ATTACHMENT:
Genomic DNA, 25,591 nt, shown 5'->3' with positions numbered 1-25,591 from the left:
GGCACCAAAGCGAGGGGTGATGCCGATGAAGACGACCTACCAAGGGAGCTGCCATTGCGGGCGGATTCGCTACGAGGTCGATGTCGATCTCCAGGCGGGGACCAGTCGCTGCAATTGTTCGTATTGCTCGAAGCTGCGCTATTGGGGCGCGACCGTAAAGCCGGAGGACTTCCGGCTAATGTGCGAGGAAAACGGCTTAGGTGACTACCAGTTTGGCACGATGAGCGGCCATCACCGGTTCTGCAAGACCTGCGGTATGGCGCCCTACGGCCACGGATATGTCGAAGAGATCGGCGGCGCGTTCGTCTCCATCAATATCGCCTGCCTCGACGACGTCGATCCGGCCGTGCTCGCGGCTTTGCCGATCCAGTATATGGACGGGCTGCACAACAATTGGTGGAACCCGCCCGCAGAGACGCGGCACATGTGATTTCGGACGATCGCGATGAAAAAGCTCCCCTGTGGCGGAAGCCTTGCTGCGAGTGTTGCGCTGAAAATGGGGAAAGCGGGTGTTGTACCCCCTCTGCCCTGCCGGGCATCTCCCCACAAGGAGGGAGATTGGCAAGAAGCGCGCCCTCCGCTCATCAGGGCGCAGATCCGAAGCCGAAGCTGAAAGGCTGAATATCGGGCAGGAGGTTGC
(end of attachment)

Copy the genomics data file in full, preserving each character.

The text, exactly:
Genomic DNA, 25,591 nt, shown 5'->3' with positions numbered 1-25,591 from the left:
GGCACCAAAGCGAGGGGTGATGCCGATGAAGACGACCTACCAAGGGAGCTGCCATTGCGGGCGGATTCGCTACGAGGTCGATGTCGATCTCCAGGCGGGGACCAGTCGCTGCAATTGTTCGTATTGCTCGAAGCTGCGCTATTGGGGCGCGACCGTAAAGCCGGAGGACTTCCGGCTAATGTGCGAGGAAAACGGCTTAGGTGACTACCAGTTTGGCACGATGAGCGGCCATCACCGGTTCTGCAAGACCTGCGGTATGGCGCCCTACGGCCACGGATATGTCGAAGAGATCGGCGGCGCGTTCGTCTCCATCAATATCGCCTGCCTCGACGACGTCGATCCGGCCGTGCTCGCGGCTTTGCCGATCCAGTATATGGACGGGCTGCACAACAATTGGTGGAACCCGCCCGCAGAGACGCGGCACATGTGATTTCGGACGATCGCGATGAAAAAGCTCCCCTGTGGCGGAAGCCTTGCTGCGAGTGTTGCGCTGAAAATGGGGAAAGCGGGTGTTGTACCCCCTCTGCCCTGCCGGGCATCTCCCCACAAGGAGGGAGATTGGCAAGAAGCGCGCCCTCCGCTCATCAGGGCGCAGATCCGAAGCCGAAGCTGAAAGGCTGAATATCGGGCAGGAGGTTGC